It’s a fact no-one can deny that human beings have had an effect on the planet and everything that lives upon it, but if you’re looking for real and more or less instant impact upon species then look no further than the weather. I can hear the cries of “global warming” ringing around the country already, but to be fair there have been extremes of weather in every generation and this one has been no different. Look back two or three hundred years and there are flood marks on walls still there for us to see, just as high as we are experiencing today. The Romans grew grapes here, and in between we have had a mini-Ice Age.

Yes, we can overfish the seas and have already exterminated some species from the face of the earth, but it all takes time, whereas the weather has the potential to bring some species to the brink in a fraction of that time.

Take the recent rains: it is doubtful whether a single grey partridge chick will have survived the deluge; a whole year’s species production gone in a few days. The partridges, of course, were not alone. As in cricket, timing is everything, and the recent spell could not have been better timed to catch a whole raft of species and kill off their offspring. The odd day’s rain is quite acceptable, but it is quite another matter to have the one-off once-in-a-lifetime job. Three, four, five or more inches of rain falling in a few days, or even a few hours, is more than most small birds can take. Even wading birds, which have some waterproofing built in, succumbed to the deluge.

A few large young curlew were found dead, along with many pheasants; perhaps the one in most need of a good year caught by the waves of water was the blackgrouse. Even the raptors have had a poor time of it, with reports of many broods of merlin being killed by the rain. As ground-nesters they are at some risk from flooding anyway, but in the first few weeks of life raptor chicks are similar to balls of cotton wool, white fluffy objects with no chance of turning much water. The parents need to feed them, hence they cannot brood them all the time, and when the time comes for mum to go hunting it does not take long for the young to freeze to death.

Every year some species or other is caught out by the weather and doesn’t breed well. Last year was the exception, of course, and with a brilliant summer every single bird in the uplands had a great breeding season. This year was the opposite, however. Whatever happened to the hordes of weather forecasters who told us we were in for a hotter and drier year this time round? They were wrong so far, anyway and it’s too late now for the birds. Thus nature, by a cruel twist, in the space of a few days or even of a single horrendous thunderstorm, can do to hundreds of thousands of birds what man might take a generation to do by other means.

Perhaps there is no better example of the destructive force of the weather trumping that of humans than in the case of the rabbit. Ever since our furry friend ceased to be prized for its fur and meat, and became an agricultural pest, humans have tried their best to remove it from the landscape. Look almost anywhere in the country and you will see we have failed. During the course of my lifetime, however, I have seen the rabbit vanish completely from thousands of acres, all as a result of snow and ice cover. Despite our best efforts over the same ground, on those occasions the weather did a far more efficient extermination job than we had ever managed. When that same weather comes back over larger areas, many species will be consigned to the history books, just as the dinosaurs before them.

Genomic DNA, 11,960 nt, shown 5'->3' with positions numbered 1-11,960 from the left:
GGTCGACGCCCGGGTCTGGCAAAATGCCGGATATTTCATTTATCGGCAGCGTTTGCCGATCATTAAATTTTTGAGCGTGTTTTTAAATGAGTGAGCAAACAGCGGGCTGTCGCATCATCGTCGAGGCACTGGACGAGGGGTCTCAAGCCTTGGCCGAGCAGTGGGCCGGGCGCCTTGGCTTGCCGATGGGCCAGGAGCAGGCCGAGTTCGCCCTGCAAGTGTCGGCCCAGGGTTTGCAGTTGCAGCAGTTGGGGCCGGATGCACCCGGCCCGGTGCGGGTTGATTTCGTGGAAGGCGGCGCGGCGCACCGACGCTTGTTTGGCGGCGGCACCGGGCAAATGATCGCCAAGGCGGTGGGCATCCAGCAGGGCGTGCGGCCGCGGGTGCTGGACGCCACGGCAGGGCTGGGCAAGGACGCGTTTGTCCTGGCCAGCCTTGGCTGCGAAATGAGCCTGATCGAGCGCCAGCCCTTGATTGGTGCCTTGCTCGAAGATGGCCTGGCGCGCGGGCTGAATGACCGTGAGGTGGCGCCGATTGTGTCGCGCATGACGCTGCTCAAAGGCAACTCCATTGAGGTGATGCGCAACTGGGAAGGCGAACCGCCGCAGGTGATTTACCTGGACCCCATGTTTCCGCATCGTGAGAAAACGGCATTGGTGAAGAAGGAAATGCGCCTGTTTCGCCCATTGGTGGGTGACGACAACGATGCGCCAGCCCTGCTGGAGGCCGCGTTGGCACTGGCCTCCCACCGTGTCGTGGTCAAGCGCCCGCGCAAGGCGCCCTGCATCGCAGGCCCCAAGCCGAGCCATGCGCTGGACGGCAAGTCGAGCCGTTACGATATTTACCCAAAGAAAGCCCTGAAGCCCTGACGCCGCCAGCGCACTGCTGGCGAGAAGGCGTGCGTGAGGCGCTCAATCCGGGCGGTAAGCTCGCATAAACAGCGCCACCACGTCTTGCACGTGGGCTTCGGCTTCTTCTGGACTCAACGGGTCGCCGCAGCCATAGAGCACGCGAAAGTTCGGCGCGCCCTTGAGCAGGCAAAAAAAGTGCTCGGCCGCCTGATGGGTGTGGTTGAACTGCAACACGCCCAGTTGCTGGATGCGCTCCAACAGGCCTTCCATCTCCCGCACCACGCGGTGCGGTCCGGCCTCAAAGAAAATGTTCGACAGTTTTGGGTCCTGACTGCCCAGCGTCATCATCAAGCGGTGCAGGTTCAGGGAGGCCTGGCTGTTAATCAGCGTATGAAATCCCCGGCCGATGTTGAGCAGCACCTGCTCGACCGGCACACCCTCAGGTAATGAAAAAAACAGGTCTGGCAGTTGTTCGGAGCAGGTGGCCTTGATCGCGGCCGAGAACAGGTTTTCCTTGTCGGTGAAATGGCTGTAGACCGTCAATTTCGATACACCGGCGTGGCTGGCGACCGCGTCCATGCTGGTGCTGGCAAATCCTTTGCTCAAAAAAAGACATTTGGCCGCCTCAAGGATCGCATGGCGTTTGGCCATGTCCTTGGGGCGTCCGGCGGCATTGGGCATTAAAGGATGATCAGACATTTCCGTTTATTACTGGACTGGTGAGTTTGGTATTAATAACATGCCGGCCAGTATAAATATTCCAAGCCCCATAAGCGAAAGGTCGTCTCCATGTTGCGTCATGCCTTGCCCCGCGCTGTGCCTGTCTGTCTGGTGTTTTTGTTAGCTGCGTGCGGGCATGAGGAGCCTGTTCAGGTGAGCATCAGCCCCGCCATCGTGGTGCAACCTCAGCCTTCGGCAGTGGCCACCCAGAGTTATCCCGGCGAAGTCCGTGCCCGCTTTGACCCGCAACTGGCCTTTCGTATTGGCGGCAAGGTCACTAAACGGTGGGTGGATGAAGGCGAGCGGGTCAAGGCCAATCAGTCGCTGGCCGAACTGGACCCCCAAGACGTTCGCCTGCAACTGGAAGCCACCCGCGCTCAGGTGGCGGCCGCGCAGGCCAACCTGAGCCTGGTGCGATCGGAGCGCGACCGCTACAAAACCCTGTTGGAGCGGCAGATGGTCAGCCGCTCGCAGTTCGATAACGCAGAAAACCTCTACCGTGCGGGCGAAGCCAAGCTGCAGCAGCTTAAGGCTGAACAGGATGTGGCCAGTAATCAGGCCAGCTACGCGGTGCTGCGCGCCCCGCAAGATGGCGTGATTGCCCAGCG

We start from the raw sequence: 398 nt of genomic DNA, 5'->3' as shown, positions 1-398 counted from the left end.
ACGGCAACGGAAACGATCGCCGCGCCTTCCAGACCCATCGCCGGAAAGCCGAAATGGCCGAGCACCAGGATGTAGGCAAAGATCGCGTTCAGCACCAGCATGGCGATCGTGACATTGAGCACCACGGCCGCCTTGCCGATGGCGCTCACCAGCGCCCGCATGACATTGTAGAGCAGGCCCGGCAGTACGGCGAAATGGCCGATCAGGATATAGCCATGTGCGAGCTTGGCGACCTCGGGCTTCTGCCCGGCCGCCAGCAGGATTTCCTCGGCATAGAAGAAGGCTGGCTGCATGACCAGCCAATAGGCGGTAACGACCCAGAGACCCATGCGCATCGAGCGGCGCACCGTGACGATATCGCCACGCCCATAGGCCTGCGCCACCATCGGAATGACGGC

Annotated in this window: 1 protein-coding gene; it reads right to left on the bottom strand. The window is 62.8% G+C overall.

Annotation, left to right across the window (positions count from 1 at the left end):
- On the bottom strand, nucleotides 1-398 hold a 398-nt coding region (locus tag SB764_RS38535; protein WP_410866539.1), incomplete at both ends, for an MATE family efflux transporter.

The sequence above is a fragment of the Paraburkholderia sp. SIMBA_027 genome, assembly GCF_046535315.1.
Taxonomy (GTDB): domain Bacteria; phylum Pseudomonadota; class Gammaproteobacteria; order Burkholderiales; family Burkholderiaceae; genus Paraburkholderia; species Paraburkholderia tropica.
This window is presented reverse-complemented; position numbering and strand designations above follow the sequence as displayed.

I have only looked at the downside of our climate highs and lows, but what may be desperate conditions for some with wet and more wet, and cold and freezing weather may well prove the saviour of others. There are many species “hanging on” at the edges of their range in terms of climate the alpine plant community in Britain for one. If the climate warms up much more, there is one school of thought that believes those plants will vanish, but the reverse is also true: that which could well wipe out the rabbit, such as 2ft of snow and Arctic conditions, could also be the salvation of the alpines and there is nothing humans can do about it. We are powerless in the face of nature and the sooner we realise it, the better off we will be.

With a few exceptions the depths of the oceans, for example we have conquered most of the natural challenges of the world, but the one thing I feel human beings will never master is the climate. We may scatter a few crystals in the clouds and produce some rain, but the weather will always have the final say. For better or worse, it depends what and where you are in nature’s scheme of things.